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Roman Polanski first stunned audiences with Rosemary’s Baby, the story of a young couple whose move into their first apartment soon descends into a hellish nightmare that takes the reigns of the young romance. Bitter Moon’s a similar tale of love gone sour. It’s an exploration of the depravity that can hatch from heartbreak – with the claustrophobic corridors of a cruise ship and the age-old streets of Paris as its map. Although it’s an adaptation of a book, Polanski takes direction from his own tapestry of love, loss and perversion, of which there’s not shortage. He survived the Holocaust, his second wife was murdered by Charles Manson, and soon after, he fled the States to beat rape charges. He makes the story of Bitter Moon unmistakably his, and by the time the credits roll, it will be yours, too.

The film begins on international waters; Nigel and Fiona Dobson, as obnoxiously British as their names, are on holiday to Bombay from presumably dull jobs, and it’s going smashingly according to plan. Well, until Nigel sees milky Mimi in a red dress leaning catlike over the bar. He tries to impress but doesn’t know a word of the body language she’s fluent in, and she steers off in high-heeled rejection. Her husband’s been watching from his wheelchair and invites Nigel to his cabin where, without much warning, he flies into a fleshy flashback of his first years with Mimi – in Paris France.

Oscar first locks eyes with Mimi on a city bus, and he spends the next year riding the rush it gave him, scouring cafes and cobblestone alleys for her, hoping for another glimpse. Finally, they meet again at a restaurant, and fall hard for each other into a world where anything seems possible, in the bedroom and beyond. They buy ammo for their amorous appetites at a sex shop and hibernate for weeks on end in their apartment, breaking from their routine only occasionally for croissants and coffee. In one scene, they play bondage hide-and-go-seek; Mimi strolls through their apartment in a leather onesie while Oscar’s scrawny body twists behind furniture, hiding in naked anticipation of her cracking whip. How this got past producers, who knows, but thank god it did.

But soon, the spark fades to blah. Oscar, allergic to the mundane, tries breaking it off one morning on a park bench, but Mimi just comes boomeranging right back, full of tearful pleas for one more chance. So he tries to cast her away with cruelty; he books a vacation for them both and then flees the plane right before takeoff. They’re apart for two years, until Oscar finds himself in the hospital recovering from a car accident. Mimi comes to visit, and again, he’s cold and unwelcoming. She’s almost out the door when she reconsiders and extends a hand. Their relationship has amounted to this, a handshake.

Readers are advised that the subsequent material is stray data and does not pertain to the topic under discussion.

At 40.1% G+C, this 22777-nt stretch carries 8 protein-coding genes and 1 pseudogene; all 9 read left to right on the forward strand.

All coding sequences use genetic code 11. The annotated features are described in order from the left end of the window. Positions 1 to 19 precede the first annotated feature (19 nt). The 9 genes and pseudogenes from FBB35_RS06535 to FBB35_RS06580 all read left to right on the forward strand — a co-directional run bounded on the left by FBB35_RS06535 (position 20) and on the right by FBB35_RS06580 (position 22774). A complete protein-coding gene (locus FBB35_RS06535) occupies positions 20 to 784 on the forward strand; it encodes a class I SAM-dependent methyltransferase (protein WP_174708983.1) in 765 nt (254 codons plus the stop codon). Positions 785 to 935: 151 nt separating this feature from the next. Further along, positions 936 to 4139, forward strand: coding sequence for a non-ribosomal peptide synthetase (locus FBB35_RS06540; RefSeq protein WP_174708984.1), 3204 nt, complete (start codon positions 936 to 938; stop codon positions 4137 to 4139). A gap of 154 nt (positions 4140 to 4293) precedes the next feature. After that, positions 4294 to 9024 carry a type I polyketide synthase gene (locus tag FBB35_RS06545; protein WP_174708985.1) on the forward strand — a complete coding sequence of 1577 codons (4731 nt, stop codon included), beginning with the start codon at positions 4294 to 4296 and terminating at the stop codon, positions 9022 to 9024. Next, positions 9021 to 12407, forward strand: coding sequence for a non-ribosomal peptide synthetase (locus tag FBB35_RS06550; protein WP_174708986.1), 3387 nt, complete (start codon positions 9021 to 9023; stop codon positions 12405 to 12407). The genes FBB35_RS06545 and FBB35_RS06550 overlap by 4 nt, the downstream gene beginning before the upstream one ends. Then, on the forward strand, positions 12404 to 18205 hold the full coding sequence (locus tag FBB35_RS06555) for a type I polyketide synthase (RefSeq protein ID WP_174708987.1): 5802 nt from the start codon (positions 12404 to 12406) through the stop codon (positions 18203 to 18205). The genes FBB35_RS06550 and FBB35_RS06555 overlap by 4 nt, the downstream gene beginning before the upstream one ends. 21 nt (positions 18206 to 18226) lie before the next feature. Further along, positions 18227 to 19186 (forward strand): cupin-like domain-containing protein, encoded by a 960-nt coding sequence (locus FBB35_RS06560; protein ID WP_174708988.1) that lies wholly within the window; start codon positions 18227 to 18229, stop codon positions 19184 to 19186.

But Mimi doesn’t let go; she tears him out of bed, and with only the harsh fluorescent lights as witnesses, leaves him paralyzed from the waist down. Now, immobile and impotent, he has little choice but to submit to Mimi’s companionship. They get married, and bound by band through sickness and health, Mimi becomes Oscar’s guide through the inferno. She wheels him through to his next punishment, of which there are plenty. By the time we meet the couple on the cruise, Oscar has learned to take little perverse pleasures in the pain that Mimi bestows upon him – he even becomes a sort of PR agent for the femme fatale. He pretends to warn Nigel of her danger, but unless he’s helping the Brit seek salvation through salivation, his warnings only serve to whet Nigel’s palate for Mimi’s twisted embrace.

Although this movie is a carnival of cruelty, the only real villain is the unforgiving wheel of time, the never-ceasing highway of plot that’ll pave over anything in it’s path. Polanski doesn’t need to banish his characters into archetypal corners because he’s created a world where we become the crimes we have committed against each other. Now comes the hard question; how can rapist have such compassion for his characters? Our media-informed preconceptions of sex-criminals can make it hard to face controversies involving culprits who don’t fit a certain archetype.

Two other Hollywood figureheads were recently caught in sex-crime controversy – Bill Cosby and Woody Allen. When the news broke, the conversation inevitably turned to these artists’ work. Some vowed never to watch another episode of The Cosby Show, others claimed that because these men were such great entertainers, they had to be innocent. Neither side seemed to be able to separate the artists from their work. But the fact is, if we only consumed media by people we wholly supported the actions of, we would have no cultural criticism, no context to frame the deplorable actions of dictators and serial killers, no way to understand. In short, we’d have a problem. The trick is to be able to watch and learn from the work of these directors while still keeping their crimes in perspective. Don’t allow their fame to exonerate them. Whether you believe that Polanski belongs in the director’s chair or the electric chair walk the razor’s edge of Bitter Moon, just don’t let the dualities split you in half.


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